Setup the rig for your first due.  Your engine should be setup to reflect your typical manpower and the buildings & challenges in your first due area.  Many departments operate with the same setup they had 50 years ago, “just because”, or emulate the setups of other fire departments.  Borrowing ideas from other places is great – IF THAT IDEA FITS YOUR FIRST-DUE.  But if you’re running a pumper/tanker setup in an area with McMansions, what a FDNY engine in the Bronx has on it is probably irrelevant to you.

Attack lines should be quick/easy to pull and VERSATILE.  Attack lines should ideally be at shoulder height on the rig.  I shouldn’t have to climb a ladder to pull a crosslay.  We should know how to use the limited lines we have to accomplish multiple evolutions such as extending lines, covering long distances, well stretches, window stretches, etc…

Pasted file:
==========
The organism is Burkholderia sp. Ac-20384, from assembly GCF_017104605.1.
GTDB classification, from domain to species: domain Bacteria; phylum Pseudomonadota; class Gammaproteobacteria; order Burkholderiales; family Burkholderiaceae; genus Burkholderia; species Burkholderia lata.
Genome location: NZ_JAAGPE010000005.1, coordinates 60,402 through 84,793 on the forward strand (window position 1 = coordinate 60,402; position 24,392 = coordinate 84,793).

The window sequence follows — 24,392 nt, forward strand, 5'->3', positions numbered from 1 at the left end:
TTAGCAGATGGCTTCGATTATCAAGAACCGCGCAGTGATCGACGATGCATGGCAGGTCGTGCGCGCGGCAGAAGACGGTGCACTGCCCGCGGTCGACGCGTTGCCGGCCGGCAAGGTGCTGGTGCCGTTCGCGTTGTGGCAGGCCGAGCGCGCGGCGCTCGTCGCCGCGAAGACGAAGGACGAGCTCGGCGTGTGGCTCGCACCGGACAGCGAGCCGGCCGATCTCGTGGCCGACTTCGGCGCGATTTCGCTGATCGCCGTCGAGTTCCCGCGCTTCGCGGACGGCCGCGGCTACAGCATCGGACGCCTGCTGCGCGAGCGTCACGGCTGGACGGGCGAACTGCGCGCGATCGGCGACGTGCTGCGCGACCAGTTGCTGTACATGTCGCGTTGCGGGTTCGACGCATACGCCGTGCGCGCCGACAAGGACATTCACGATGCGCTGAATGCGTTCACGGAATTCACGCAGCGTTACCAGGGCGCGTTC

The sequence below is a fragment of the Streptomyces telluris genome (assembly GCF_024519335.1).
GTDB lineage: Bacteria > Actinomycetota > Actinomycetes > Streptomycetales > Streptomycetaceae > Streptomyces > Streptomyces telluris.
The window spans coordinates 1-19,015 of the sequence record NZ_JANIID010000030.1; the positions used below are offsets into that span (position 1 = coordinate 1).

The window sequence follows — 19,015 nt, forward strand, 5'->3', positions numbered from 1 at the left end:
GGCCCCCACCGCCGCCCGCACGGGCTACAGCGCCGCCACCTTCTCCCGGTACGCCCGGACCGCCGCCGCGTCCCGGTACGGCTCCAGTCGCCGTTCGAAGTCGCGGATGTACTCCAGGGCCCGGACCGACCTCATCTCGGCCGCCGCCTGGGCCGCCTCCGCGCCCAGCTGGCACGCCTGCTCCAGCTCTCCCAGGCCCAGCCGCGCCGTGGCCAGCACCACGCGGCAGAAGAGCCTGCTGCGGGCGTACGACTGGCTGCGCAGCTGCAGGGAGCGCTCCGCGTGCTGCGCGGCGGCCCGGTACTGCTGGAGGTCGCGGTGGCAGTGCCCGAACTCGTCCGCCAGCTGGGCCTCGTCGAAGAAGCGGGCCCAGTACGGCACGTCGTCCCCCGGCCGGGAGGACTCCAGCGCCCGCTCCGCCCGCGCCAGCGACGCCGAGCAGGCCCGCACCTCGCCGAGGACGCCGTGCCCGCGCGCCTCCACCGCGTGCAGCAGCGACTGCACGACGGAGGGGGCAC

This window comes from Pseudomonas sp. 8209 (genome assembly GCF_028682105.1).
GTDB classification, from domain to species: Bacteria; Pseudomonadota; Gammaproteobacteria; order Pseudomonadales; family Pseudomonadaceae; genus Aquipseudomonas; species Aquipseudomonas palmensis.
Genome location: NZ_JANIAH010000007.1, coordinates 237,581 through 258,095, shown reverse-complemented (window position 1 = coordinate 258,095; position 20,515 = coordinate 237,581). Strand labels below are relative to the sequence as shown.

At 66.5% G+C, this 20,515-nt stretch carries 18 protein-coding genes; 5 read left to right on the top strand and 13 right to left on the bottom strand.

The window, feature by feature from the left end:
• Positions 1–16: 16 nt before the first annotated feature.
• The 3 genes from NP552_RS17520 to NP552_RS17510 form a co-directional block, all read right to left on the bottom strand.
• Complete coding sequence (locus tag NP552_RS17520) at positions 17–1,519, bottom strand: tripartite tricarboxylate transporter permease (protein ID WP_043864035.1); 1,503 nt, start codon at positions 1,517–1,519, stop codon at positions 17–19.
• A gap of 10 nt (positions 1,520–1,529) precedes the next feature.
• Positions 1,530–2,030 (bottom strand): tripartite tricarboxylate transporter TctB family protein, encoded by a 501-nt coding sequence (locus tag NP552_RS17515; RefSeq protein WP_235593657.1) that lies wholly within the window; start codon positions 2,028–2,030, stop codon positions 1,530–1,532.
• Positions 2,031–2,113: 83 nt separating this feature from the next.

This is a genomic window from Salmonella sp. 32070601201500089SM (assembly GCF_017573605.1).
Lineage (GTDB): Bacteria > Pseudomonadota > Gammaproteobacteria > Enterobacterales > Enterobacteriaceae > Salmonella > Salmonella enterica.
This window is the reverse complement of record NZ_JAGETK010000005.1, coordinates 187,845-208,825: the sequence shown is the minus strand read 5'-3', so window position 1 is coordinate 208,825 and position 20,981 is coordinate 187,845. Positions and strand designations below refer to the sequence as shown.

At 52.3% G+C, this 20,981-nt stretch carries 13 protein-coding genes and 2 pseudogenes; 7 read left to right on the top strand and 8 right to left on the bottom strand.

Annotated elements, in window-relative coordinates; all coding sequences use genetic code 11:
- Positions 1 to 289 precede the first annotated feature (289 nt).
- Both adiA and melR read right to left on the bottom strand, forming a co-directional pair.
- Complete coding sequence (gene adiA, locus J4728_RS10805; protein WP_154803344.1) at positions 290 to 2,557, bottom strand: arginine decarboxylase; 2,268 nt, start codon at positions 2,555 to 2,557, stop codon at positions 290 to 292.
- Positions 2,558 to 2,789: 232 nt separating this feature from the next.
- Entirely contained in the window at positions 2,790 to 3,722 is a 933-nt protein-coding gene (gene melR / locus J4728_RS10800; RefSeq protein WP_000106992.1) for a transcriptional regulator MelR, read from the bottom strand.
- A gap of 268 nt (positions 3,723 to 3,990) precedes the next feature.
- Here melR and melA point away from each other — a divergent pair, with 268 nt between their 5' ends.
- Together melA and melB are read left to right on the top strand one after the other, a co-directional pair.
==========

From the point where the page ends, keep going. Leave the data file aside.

Establish a water supply every time.  If you’re responding to a reported structural fire, PUT HOSE BETWEEN YOUR WATER SUPPLY & YOUR RIG EVERYTIME.  “Nothing showing” means nothing.  That big 8-alarm fire we had in DC last march started out as “nothing showing”.  You & me both have seen plenty of places BURN DOWN due to water supply issues.  If you run out of water, GAME OVER.  If you got dispatched to a reported fire and didn’t take steps to establish a continuous water supply, sad to say, IT’S YOUR FAULT.

If it’s an interior attack, it’s an AGRESSIVE interior attack.  There are two options in interior firefighting: winning & losing.  There is no such thing as “holding it”.  When you open the line, work the ceiling, work the walls, sweep the floor, and MOVE IN – repeat.  If you’re not moving, you’re losing.